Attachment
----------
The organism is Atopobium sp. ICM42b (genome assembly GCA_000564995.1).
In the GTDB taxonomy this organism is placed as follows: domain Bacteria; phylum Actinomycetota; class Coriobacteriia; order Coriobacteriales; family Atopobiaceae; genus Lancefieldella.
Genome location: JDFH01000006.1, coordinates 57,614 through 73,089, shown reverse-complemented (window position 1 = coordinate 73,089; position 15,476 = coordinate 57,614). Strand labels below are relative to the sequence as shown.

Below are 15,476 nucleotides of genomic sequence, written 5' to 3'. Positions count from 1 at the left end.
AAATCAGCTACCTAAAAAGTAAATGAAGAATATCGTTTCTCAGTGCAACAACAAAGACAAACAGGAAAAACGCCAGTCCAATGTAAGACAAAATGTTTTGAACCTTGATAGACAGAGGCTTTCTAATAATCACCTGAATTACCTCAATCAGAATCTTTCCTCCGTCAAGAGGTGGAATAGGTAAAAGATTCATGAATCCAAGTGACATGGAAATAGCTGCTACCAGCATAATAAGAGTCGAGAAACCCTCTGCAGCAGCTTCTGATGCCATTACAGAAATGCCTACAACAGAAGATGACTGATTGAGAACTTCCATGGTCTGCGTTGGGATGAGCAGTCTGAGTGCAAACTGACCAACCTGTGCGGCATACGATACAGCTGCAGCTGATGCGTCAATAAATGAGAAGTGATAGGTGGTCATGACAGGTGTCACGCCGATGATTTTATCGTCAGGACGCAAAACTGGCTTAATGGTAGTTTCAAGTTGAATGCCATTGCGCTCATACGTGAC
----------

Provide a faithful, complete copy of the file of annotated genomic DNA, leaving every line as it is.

The organism is Atopobium sp. ICM42b (genome assembly GCA_000564995.1).
In the GTDB taxonomy this organism is placed as follows: domain Bacteria; phylum Actinomycetota; class Coriobacteriia; order Coriobacteriales; family Atopobiaceae; genus Lancefieldella.
Genome location: JDFH01000006.1, coordinates 57,614 through 73,089, shown reverse-complemented (window position 1 = coordinate 73,089; position 15,476 = coordinate 57,614). Strand labels below are relative to the sequence as shown.

Below are 15,476 nucleotides of genomic sequence, written 5' to 3'. Positions count from 1 at the left end.
AAATCAGCTACCTAAAAAGTAAATGAAGAATATCGTTTCTCAGTGCAACAACAAAGACAAACAGGAAAAACGCCAGTCCAATGTAAGACAAAATGTTTTGAACCTTGATAGACAGAGGCTTTCTAATAATCACCTGAATTACCTCAATCAGAATCTTTCCTCCGTCAAGAGGTGGAATAGGTAAAAGATTCATGAATCCAAGTGACATGGAAATAGCTGCTACCAGCATAATAAGAGTCGAGAAACCCTCTGCAGCAGCTTCTGATGCCATTACAGAAATGCCTACAACAGAAGATGACTGATTGAGAACTTCCATGGTCTGCGTTGGGATGAGCAGTCTGAGTGCAAACTGACCAACCTGTGCGGCATACGATACAGCTGCAGCTGATGCGTCAATAAATGAGAAGTGATAGGTGGTCATGACAGGTGTCACGCCGATGATTTTATCGTCAGGACGCAAAACTGGCTTAATGGTAGTTTCAAGTTGAATGCCATTGCGCTCATACGTGAC